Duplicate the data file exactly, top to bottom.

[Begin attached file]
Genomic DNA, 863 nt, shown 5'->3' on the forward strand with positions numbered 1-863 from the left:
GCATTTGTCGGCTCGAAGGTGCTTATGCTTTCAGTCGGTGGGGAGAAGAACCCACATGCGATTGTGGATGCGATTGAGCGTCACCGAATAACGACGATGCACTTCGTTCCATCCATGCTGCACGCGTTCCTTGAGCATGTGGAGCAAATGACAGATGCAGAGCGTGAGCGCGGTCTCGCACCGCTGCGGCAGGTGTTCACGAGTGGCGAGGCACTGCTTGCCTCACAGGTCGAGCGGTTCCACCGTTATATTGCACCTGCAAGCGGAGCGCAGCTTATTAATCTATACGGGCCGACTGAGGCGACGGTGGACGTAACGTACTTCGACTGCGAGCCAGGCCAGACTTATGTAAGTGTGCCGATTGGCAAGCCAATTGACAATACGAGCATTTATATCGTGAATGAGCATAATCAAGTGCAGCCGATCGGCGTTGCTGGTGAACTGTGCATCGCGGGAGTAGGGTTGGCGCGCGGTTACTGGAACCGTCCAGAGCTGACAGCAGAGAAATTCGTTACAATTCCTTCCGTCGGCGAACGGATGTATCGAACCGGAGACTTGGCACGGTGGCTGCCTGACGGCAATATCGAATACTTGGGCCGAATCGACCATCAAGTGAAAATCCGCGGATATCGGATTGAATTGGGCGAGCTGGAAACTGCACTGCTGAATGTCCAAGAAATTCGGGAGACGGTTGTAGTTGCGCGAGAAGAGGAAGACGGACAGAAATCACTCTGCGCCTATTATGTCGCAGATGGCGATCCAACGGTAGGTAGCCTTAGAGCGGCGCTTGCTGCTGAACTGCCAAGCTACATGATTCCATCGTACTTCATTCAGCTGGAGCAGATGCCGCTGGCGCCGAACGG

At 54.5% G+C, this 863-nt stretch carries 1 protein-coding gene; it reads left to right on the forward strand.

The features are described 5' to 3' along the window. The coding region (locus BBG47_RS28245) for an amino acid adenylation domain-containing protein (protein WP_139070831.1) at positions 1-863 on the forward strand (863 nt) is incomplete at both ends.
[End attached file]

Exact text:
Genomic DNA, 863 nt, shown 5'->3' on the forward strand with positions numbered 1-863 from the left:
GCATTTGTCGGCTCGAAGGTGCTTATGCTTTCAGTCGGTGGGGAGAAGAACCCACATGCGATTGTGGATGCGATTGAGCGTCACCGAATAACGACGATGCACTTCGTTCCATCCATGCTGCACGCGTTCCTTGAGCATGTGGAGCAAATGACAGATGCAGAGCGTGAGCGCGGTCTCGCACCGCTGCGGCAGGTGTTCACGAGTGGCGAGGCACTGCTTGCCTCACAGGTCGAGCGGTTCCACCGTTATATTGCACCTGCAAGCGGAGCGCAGCTTATTAATCTATACGGGCCGACTGAGGCGACGGTGGACGTAACGTACTTCGACTGCGAGCCAGGCCAGACTTATGTAAGTGTGCCGATTGGCAAGCCAATTGACAATACGAGCATTTATATCGTGAATGAGCATAATCAAGTGCAGCCGATCGGCGTTGCTGGTGAACTGTGCATCGCGGGAGTAGGGTTGGCGCGCGGTTACTGGAACCGTCCAGAGCTGACAGCAGAGAAATTCGTTACAATTCCTTCCGTCGGCGAACGGATGTATCGAACCGGAGACTTGGCACGGTGGCTGCCTGACGGCAATATCGAATACTTGGGCCGAATCGACCATCAAGTGAAAATCCGCGGATATCGGATTGAATTGGGCGAGCTGGAAACTGCACTGCTGAATGTCCAAGAAATTCGGGAGACGGTTGTAGTTGCGCGAGAAGAGGAAGACGGACAGAAATCACTCTGCGCCTATTATGTCGCAGATGGCGATCCAACGGTAGGTAGCCTTAGAGCGGCGCTTGCTGCTGAACTGCCAAGCTACATGATTCCATCGTACTTCATTCAGCTGGAGCAGATGCCGCTGGCGCCGAACGG

At 54.5% G+C, this 863-nt stretch carries 1 protein-coding gene; it reads left to right on the forward strand.

The features are described 5' to 3' along the window. The coding region (locus BBG47_RS28245) for an amino acid adenylation domain-containing protein (protein WP_139070831.1) at positions 1-863 on the forward strand (863 nt) is incomplete at both ends.